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I'd really like the down voter to explain why because I like this reasoning. – Jonas Elfström Sep 11 '10 at 21:51

What you are describing is an intersection type. They do exist in Java, for example, but they only arise within the type-checker as the result of capture conversion and type-inference. You cannot write one yourself.

I don't know of any language which uses them directly, but they are often used to describe or analyze type systems of languages, espececially languages which don't actually have a type system. For example, Diamondback Ruby, which is a static type system and type-inferencer for the dynamically typed Ruby programming language, uses both union and intersection types.

Note that the syntax you are using is generally used to denote union types, which are the dual of intersection types. Intersection types are generally written A & B & C.

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C# effectively has intersection types in its where constraints for generic type parameters. If you define a type parameter with the constraint where T : IFoo, IBar then within the body of that method, T's static type is the intersection of IFoo and IBar. – munificent Sep 15 '10 at 0:23

Yes, OCaml has these in the form of polymorphic variants:

type my_var = Integer of int | Float of float;;
let x = Integer(10);;
let y = Float(3.14);;
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What you're showing is an union type. What OP is asking about is called intersection type. – missingfaktor Sep 12 '10 at 7:29
It's not even a plain union, it's a tagged union aka discriminated union aka algebraic data type. – delnan Sep 12 '10 at 8:13

Pike has them, as does Magpie, an optionally-typed language I'm working on. Google's Closure compiler for Javascript allows you to annotate types in Javascript using |.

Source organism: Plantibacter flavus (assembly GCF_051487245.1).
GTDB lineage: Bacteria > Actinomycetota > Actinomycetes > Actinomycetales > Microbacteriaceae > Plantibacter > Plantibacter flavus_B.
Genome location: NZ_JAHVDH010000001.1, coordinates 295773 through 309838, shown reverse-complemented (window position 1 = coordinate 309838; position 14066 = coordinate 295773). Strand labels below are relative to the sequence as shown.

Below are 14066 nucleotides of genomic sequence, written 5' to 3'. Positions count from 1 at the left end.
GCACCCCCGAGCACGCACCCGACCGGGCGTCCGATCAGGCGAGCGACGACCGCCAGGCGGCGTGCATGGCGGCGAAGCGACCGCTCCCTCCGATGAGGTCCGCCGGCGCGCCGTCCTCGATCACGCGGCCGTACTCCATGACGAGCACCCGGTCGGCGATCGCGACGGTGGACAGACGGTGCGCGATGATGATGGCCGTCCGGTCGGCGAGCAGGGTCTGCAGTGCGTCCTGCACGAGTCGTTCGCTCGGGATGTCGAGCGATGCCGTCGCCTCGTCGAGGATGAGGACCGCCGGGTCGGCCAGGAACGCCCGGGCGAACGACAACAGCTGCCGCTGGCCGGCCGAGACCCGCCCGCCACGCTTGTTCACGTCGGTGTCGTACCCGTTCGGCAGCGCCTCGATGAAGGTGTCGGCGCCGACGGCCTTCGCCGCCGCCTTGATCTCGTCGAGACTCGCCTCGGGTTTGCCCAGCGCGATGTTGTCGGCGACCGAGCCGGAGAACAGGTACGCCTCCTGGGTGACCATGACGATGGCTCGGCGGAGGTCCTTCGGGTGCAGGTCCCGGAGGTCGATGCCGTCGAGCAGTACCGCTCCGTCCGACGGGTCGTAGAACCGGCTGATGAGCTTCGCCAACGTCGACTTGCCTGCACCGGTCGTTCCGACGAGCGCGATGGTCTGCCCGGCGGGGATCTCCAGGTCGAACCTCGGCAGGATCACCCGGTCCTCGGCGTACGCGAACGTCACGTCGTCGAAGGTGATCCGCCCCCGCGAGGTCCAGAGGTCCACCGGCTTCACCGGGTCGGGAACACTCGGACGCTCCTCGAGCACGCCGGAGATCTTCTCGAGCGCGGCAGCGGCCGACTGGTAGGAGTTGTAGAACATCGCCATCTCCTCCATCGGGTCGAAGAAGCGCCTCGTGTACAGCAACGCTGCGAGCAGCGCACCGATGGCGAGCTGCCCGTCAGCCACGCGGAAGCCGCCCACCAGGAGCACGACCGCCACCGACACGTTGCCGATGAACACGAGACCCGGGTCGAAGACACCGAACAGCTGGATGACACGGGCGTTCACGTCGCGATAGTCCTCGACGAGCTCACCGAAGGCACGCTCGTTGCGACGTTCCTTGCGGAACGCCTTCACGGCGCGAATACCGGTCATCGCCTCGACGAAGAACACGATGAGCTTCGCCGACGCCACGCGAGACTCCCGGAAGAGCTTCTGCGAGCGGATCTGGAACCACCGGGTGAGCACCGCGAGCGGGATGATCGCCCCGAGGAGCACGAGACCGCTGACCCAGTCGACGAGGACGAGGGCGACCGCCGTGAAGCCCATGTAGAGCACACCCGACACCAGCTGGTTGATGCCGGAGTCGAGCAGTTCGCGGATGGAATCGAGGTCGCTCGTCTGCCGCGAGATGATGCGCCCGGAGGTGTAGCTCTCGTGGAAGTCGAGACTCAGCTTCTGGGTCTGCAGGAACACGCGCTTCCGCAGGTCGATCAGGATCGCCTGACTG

They crop up frequently in languages that bridge static and dynamic typing because a lot of expressions in a dynamic language can yield one of a couple of types:

var a = 123;
if (foo) { a = "string"; }

The statically-determined type being passed to bar() is Number | String.

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The OP describes an intersection type but Pike "only" has tagged/discriminated unions (unless wiki lies to me) and same goes for magpie. – delnan Sep 13 '10 at 16:25
The original post isn't very clear, but I believe he is talking about union types. If you have a variable of union type Foo | Bar, the only allowed operations on it are ones common to both Foo and Bar. It's a "union" because any value of type Foo or Bar is a valid member of the type. In other words, a union type is wide in the values it accepts but narrow in the operations you can perform on them. – munificent Sep 15 '10 at 0:17
An intersection type (which Magpie will likely have at some point) is the opposite: narrow in the values it accepts, but wide in the operations it supports. A practical example is where constraints in C#. If you give a type parameter a constraint like IFoo, IBar, it means only types that implement both of those interfaces are valid. Given a variable of that type, you can then call a method on it if the method is defined in any of the listed interfaces. – munificent Sep 15 '10 at 0:19
Actually whether the operations are wider or narrow depends on whether the operation is co-variant or contra-variant :) – Yttrill Dec 16 '10 at 2:55